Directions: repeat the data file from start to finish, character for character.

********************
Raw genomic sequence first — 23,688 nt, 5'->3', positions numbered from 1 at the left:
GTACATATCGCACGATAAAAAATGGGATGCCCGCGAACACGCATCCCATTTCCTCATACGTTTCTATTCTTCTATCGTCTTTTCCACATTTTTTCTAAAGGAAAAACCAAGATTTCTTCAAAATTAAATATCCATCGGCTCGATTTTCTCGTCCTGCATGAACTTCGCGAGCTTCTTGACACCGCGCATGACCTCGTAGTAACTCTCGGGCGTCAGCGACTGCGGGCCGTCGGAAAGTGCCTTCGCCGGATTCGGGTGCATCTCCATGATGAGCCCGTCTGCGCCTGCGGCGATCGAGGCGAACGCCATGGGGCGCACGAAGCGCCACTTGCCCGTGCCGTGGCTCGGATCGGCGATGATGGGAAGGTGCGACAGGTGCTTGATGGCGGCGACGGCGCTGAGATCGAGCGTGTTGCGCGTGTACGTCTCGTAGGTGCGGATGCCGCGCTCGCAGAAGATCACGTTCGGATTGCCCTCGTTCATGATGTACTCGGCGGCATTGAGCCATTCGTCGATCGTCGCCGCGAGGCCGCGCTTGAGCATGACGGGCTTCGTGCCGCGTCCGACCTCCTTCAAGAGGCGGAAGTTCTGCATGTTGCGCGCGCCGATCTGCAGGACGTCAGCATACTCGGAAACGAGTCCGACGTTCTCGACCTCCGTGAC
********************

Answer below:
Raw genomic sequence first — 23,688 nt, 5'->3', positions numbered from 1 at the left:
GTACATATCGCACGATAAAAAATGGGATGCCCGCGAACACGCATCCCATTTCCTCATACGTTTCTATTCTTCTATCGTCTTTTCCACATTTTTTCTAAAGGAAAAACCAAGATTTCTTCAAAATTAAATATCCATCGGCTCGATTTTCTCGTCCTGCATGAACTTCGCGAGCTTCTTGACACCGCGCATGACCTCGTAGTAACTCTCGGGCGTCAGCGACTGCGGGCCGTCGGAAAGTGCCTTCGCCGGATTCGGGTGCATCTCCATGATGAGCCCGTCTGCGCCTGCGGCGATCGAGGCGAACGCCATGGGGCGCACGAAGCGCCACTTGCCCGTGCCGTGGCTCGGATCGGCGATGATGGGAAGGTGCGACAGGTGCTTGATGGCGGCGACGGCGCTGAGATCGAGCGTGTTGCGCGTGTACGTCTCGTAGGTGCGGATGCCGCGCTCGCAGAAGATCACGTTCGGATTGCCCTCGTTCATGATGTACTCGGCGGCATTGAGCCATTCGTCGATCGTCGCCGCGAGGCCGCGCTTGAGCATGACGGGCTTCGTGCCGCGTCCGACCTCCTTCAAGAGGCGGAAGTTCTGCATGTTGCGCGCGCCGATCTGCAGGACGTCAGCATACTCGGAAACGAGTCCGACGTTCTCGACCTCCGTGAC